The P8010’s chassis is standard biz-gray plastic, though the keyboard is a darker shade of gray. The wristpad is smooth and conventional. The trackpad is simply a rougher form of that same material, delineated by a hair-thin gap between the trackpad and the rest of the wristpad. The mouse buttons react easily to a very light touch, which requires some getting used to, but they are separated by a larger-than-necessary finger print scanner. Separating mouse buttons by more than a few millimeters is a pet peeve of mine: my fingers always expect the buttons to be flush against each other. I don’t see why the finger print scanner couldn’t have been placed on the right side of the chassis—there’s nothing there in the current design.

Display

This 12.1” screen seems somehow larger than Toshiba’s—it stretches to the absolute limits of the lid, leaving only about a quarter inch of plastic on each side. The screen is LED backlit, but has a matte finish. Fujitsu’s screen tech, which it calls CrystalView, seems to do a good job of preventing glare and shimmer. Though viewing angles aren’t better on this machine than any of the others in the roundup—a common problem on these thin little screens—when I look at the screen head on, its colors seem brighter and more varied than any other computer’s display in this group except the Sony Vaio’s (which is similar). The brightness, combined with the lack of glare and matte finish, made this the only ultraportable screen I could see with some degree of clarity in sunlight.

The only odd thing about this display is that Fujitsu has a built in webcam above the screen, but put it off-center to the left. Why? You have to put your face to the slight left of the computer to come across as centered during your Web chat.

Heat and Noise

The P8010 doesn’t get hot, and it doesn’t make the typical spinning-drive, whirring-parts noises typical of a machine chugging along. That makes sense given that its processor is not woefully unprepared, nor is its hard drive particularly slow—in fact, this machine does well with standard graphics-intensive and multimedia applications. But instead of the spinning and whirring sounds, this machine beeps. If I listened to it while I typed, I could hear a few electronic squeaky beeps. It wasn’t particularly distracting, but I did wonder what the machine was trying to tell me...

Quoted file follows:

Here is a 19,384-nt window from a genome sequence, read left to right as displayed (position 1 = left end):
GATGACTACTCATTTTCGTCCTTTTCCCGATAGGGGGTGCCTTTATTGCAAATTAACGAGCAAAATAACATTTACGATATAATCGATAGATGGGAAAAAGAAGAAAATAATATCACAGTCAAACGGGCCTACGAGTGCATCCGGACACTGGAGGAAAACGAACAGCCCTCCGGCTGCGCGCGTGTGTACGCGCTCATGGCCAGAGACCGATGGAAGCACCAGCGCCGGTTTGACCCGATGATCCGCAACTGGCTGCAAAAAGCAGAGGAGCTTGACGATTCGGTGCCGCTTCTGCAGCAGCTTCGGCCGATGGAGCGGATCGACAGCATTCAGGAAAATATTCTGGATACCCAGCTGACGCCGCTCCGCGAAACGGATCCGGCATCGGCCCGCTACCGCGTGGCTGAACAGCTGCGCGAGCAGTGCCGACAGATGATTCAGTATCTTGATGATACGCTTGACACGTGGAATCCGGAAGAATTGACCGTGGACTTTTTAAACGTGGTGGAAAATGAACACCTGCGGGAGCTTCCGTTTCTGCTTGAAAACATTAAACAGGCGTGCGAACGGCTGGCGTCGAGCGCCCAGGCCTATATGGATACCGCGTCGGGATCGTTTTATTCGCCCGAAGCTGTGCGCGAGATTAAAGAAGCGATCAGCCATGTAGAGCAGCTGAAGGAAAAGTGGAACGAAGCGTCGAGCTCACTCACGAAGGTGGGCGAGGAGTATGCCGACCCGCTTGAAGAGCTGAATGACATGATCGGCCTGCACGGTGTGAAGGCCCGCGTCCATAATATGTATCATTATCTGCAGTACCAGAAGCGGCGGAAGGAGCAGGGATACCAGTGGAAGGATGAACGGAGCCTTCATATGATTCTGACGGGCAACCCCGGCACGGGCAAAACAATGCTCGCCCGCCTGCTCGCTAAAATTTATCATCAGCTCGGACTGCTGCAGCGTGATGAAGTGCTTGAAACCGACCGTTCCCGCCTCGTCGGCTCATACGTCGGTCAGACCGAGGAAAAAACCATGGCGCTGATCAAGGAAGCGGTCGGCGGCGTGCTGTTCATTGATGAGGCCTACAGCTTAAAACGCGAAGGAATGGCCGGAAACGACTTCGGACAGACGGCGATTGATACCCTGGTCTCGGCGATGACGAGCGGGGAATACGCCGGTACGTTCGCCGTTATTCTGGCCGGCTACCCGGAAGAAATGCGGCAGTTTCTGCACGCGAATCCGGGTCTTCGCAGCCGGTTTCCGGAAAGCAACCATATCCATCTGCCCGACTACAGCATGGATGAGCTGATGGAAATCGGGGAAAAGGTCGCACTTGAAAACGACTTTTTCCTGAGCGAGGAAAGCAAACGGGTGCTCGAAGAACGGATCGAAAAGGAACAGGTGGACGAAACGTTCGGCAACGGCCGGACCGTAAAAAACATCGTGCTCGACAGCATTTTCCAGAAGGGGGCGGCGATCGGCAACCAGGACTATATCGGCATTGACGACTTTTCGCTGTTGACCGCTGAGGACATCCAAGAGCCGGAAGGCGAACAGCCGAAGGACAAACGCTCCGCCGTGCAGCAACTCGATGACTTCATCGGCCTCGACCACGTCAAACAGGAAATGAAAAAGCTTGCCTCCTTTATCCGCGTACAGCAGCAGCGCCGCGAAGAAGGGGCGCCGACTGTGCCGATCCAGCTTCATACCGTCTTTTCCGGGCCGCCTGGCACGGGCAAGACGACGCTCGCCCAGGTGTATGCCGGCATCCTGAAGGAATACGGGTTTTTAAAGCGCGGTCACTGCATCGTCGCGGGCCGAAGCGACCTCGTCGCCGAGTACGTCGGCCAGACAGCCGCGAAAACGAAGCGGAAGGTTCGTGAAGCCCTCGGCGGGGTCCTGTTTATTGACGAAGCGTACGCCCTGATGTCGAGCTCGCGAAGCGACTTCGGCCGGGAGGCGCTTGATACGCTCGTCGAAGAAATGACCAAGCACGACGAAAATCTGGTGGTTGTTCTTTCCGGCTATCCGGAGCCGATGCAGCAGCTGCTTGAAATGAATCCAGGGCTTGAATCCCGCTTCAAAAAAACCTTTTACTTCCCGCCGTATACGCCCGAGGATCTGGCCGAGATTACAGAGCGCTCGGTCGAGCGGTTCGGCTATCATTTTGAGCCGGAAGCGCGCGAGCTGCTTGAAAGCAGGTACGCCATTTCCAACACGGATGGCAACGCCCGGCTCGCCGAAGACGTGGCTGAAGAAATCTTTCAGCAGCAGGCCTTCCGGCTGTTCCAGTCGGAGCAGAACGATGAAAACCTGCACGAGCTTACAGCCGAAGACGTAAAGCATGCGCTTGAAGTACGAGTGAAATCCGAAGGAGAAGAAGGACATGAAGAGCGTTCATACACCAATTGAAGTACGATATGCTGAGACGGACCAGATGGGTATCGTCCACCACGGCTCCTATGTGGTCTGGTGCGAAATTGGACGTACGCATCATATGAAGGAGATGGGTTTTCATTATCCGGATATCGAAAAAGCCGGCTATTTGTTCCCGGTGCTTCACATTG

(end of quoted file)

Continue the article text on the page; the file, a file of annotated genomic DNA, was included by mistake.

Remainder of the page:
Usability score: 3.5

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  • 0 Hide
    Anonymous , November 5, 2008 4:23 AM
    Thanks for writing this article; I have been interested in how these things perform.
  • 0 Hide
    Anonymous , November 5, 2008 7:55 AM
    these are all at the high-end of the price spectrum, have you considered the asus eee pc or acer aspire one? i have one of these, and while it's not exactly a gaming powerhouse it does all you need in a small laptop... mind you the linux distros these things come with can be a real pain
  • 0 Hide
    JJeng1 , November 5, 2008 8:37 AM
    A possible reason for the fingerprint reader placement. Look into the options of the fingerprint software, as sometimes the reader doubles as a scroll wheel.
  • -4 Hide
    Regulas , November 5, 2008 11:26 AM
    Rubbish, get the the new Macbook, 13" screen plenty of power no viruses and no bloated Vista for the low end of cash stated in this review.
  • 0 Hide
    bjornlo , November 5, 2008 2:44 PM
    Quote:
    Rubbish, get the the new Macbook, 13" screen plenty of power no viruses and no bloated Vista for the low end of cash stated in this review.

    Typical ignorant fanboi BS.
    Get your facts straight. Nothing wrong with a Mac other than total cost of ownership and slightly reduced software choices... although the default browser is very unsecure (but fixable, DL any other). But, there is nothing special about them except their style and slightly better ease of use for the "technologically challenged".